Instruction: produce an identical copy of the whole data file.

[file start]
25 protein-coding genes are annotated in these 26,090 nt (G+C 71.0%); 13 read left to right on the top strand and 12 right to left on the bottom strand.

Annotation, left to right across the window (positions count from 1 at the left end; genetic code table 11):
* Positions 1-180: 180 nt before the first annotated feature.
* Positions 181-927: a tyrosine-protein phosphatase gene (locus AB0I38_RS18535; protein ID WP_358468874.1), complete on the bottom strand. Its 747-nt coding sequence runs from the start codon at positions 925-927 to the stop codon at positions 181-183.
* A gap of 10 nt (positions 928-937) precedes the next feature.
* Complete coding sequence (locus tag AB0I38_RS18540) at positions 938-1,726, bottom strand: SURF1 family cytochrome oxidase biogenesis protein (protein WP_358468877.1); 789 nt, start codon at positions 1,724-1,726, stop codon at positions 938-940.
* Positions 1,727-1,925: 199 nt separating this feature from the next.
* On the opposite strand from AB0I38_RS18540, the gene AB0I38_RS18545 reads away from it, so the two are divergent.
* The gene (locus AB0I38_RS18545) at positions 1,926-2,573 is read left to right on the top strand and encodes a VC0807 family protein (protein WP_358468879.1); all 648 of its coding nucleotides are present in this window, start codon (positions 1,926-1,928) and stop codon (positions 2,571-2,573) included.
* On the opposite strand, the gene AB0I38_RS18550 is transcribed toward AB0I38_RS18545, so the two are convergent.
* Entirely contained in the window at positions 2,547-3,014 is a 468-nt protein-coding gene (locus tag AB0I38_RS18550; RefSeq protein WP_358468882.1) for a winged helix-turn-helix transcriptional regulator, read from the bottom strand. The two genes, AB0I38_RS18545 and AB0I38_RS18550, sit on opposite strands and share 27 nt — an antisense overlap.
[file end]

25 protein-coding genes are annotated in these 26,090 nt (G+C 71.0%); 13 read left to right on the top strand and 12 right to left on the bottom strand.

Annotation, left to right across the window (positions count from 1 at the left end; genetic code table 11):
* Positions 1-180: 180 nt before the first annotated feature.
* Positions 181-927: a tyrosine-protein phosphatase gene (locus AB0I38_RS18535; protein ID WP_358468874.1), complete on the bottom strand. Its 747-nt coding sequence runs from the start codon at positions 925-927 to the stop codon at positions 181-183.
* A gap of 10 nt (positions 928-937) precedes the next feature.
* Complete coding sequence (locus tag AB0I38_RS18540) at positions 938-1,726, bottom strand: SURF1 family cytochrome oxidase biogenesis protein (protein WP_358468877.1); 789 nt, start codon at positions 1,724-1,726, stop codon at positions 938-940.
* Positions 1,727-1,925: 199 nt separating this feature from the next.
* On the opposite strand from AB0I38_RS18540, the gene AB0I38_RS18545 reads away from it, so the two are divergent.
* The gene (locus AB0I38_RS18545) at positions 1,926-2,573 is read left to right on the top strand and encodes a VC0807 family protein (protein WP_358468879.1); all 648 of its coding nucleotides are present in this window, start codon (positions 1,926-1,928) and stop codon (positions 2,571-2,573) included.
* On the opposite strand, the gene AB0I38_RS18550 is transcribed toward AB0I38_RS18545, so the two are convergent.
* Entirely contained in the window at positions 2,547-3,014 is a 468-nt protein-coding gene (locus tag AB0I38_RS18550; RefSeq protein WP_358468882.1) for a winged helix-turn-helix transcriptional regulator, read from the bottom strand. The two genes, AB0I38_RS18545 and AB0I38_RS18550, sit on opposite strands and share 27 nt — an antisense overlap.